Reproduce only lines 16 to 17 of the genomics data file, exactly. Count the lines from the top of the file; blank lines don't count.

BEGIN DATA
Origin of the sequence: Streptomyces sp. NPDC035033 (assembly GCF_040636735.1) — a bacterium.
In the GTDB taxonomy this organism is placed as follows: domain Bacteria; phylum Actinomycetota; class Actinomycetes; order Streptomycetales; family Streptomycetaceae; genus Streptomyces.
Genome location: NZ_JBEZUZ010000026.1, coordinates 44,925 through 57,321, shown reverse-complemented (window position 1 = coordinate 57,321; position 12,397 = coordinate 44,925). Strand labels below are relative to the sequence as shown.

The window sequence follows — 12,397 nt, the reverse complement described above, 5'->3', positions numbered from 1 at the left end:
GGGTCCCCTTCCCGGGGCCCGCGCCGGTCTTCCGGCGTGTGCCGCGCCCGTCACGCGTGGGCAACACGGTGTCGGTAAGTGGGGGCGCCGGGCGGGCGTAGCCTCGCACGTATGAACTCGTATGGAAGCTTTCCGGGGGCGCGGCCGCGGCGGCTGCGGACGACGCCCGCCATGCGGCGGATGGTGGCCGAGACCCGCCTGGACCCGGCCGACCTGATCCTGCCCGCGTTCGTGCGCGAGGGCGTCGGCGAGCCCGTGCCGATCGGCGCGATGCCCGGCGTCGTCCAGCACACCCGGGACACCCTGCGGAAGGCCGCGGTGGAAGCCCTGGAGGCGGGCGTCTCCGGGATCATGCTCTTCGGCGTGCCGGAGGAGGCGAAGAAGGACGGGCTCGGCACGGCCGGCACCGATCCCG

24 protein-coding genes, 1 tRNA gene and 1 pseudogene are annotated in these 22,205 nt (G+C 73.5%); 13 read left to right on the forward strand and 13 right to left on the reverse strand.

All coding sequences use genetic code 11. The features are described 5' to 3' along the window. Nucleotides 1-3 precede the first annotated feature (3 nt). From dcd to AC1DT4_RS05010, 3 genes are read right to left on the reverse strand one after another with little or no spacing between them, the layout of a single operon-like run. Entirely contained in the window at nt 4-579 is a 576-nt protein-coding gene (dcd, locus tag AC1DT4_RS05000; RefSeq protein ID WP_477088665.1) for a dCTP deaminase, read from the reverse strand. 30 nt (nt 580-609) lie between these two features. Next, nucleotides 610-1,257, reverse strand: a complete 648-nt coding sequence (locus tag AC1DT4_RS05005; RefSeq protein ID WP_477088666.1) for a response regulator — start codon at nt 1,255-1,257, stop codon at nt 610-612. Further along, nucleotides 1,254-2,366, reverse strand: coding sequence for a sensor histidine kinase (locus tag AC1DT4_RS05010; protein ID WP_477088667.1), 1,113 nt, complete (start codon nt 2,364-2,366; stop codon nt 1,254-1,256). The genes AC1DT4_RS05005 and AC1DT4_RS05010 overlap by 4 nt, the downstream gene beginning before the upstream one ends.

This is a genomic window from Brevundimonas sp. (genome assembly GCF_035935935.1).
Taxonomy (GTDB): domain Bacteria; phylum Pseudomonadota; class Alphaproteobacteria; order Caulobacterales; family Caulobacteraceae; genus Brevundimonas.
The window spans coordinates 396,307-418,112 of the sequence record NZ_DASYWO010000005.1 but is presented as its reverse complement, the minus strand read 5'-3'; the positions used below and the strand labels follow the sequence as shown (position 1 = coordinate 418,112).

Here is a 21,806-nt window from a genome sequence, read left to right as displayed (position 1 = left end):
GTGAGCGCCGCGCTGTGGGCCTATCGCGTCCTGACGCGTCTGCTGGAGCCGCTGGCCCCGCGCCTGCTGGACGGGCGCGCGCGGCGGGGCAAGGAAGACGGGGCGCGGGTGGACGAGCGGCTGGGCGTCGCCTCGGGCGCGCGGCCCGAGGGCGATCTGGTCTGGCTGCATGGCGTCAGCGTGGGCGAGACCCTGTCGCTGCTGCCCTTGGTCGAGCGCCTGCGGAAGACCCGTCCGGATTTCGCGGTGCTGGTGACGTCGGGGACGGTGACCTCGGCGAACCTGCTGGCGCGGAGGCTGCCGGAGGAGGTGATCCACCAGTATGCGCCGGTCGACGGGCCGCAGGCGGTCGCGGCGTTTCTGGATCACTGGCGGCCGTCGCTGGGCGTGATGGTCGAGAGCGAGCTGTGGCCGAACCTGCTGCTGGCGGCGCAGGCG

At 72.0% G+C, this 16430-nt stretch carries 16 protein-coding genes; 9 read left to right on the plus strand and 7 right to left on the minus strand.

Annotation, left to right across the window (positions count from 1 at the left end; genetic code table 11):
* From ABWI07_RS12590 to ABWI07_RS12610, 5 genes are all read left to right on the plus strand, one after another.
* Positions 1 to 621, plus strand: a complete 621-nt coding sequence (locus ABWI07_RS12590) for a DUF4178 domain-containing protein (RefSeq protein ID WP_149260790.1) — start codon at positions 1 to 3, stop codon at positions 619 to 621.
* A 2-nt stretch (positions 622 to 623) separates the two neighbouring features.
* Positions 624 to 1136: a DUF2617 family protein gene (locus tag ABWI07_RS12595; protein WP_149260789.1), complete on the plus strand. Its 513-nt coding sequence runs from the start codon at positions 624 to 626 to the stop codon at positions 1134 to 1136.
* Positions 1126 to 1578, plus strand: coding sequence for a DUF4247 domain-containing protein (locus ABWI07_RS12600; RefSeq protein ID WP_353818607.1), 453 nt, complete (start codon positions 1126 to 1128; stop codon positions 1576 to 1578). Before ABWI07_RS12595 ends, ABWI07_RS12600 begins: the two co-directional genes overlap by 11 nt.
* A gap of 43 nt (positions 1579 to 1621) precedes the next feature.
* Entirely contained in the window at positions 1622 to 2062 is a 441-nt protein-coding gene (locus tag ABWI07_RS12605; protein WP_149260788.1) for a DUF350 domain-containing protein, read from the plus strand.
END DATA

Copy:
* Positions 1 to 621, plus strand: a complete 621-nt coding sequence (locus ABWI07_RS12590) for a DUF4178 domain-containing protein (RefSeq protein ID WP_149260790.1) — start codon at positions 1 to 3, stop codon at positions 619 to 621.
* A 2-nt stretch (positions 622 to 623) separates the two neighbouring features.